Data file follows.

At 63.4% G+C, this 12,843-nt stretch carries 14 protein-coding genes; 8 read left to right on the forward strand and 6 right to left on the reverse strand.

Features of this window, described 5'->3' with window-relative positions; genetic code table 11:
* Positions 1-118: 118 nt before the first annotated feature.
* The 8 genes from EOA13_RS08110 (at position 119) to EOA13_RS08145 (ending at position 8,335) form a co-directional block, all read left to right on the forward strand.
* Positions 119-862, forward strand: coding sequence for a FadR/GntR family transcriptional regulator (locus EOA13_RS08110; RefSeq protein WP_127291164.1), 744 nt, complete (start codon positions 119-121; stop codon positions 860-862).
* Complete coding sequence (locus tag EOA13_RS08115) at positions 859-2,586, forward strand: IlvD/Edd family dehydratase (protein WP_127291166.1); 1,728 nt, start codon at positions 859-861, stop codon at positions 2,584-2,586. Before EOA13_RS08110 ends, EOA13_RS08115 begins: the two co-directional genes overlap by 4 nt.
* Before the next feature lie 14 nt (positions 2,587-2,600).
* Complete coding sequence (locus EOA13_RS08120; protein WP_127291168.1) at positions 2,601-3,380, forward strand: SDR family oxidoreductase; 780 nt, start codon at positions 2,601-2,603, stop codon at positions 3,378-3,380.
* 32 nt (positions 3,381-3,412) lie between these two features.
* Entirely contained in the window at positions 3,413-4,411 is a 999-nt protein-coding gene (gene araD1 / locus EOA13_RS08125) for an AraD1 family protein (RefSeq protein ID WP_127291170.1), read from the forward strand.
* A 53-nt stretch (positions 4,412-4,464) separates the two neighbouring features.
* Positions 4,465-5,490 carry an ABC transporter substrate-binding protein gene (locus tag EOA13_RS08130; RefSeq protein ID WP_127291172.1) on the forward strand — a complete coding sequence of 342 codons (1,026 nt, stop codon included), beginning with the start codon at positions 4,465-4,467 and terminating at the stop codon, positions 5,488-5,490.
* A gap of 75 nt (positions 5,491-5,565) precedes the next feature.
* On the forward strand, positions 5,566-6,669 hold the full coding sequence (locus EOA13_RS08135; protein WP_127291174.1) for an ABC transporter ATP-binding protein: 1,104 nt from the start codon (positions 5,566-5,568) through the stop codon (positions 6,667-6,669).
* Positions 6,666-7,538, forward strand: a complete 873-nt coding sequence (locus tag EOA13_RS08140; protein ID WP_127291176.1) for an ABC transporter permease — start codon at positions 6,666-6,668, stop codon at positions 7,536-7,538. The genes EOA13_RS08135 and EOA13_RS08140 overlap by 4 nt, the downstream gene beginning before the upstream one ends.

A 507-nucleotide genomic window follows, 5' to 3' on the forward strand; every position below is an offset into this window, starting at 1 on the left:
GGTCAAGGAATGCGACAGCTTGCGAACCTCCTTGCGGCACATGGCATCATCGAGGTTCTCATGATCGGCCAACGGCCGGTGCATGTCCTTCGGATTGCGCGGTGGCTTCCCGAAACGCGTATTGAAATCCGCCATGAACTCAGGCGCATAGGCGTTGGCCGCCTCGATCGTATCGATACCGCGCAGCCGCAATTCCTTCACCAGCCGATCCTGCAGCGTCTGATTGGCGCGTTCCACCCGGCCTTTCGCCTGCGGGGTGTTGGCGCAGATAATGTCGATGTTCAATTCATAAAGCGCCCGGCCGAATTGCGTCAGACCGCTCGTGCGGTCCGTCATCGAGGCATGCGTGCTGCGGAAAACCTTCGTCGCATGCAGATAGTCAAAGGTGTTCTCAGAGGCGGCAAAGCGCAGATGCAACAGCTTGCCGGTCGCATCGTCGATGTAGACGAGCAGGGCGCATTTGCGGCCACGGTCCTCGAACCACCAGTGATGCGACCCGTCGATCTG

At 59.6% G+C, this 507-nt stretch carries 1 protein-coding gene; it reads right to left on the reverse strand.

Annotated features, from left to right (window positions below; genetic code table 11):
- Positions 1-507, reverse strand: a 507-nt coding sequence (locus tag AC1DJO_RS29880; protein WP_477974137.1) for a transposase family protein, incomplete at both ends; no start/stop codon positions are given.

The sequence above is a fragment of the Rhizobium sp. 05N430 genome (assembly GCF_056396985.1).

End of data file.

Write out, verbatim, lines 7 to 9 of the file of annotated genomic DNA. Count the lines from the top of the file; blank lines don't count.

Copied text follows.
* Before the next feature lie 14 nt (positions 2,587-2,600).
* Complete coding sequence (locus EOA13_RS08120; protein WP_127291168.1) at positions 2,601-3,380, forward strand: SDR family oxidoreductase; 780 nt, start codon at positions 2,601-2,603, stop codon at positions 3,378-3,380.
* 32 nt (positions 3,381-3,412) lie between these two features.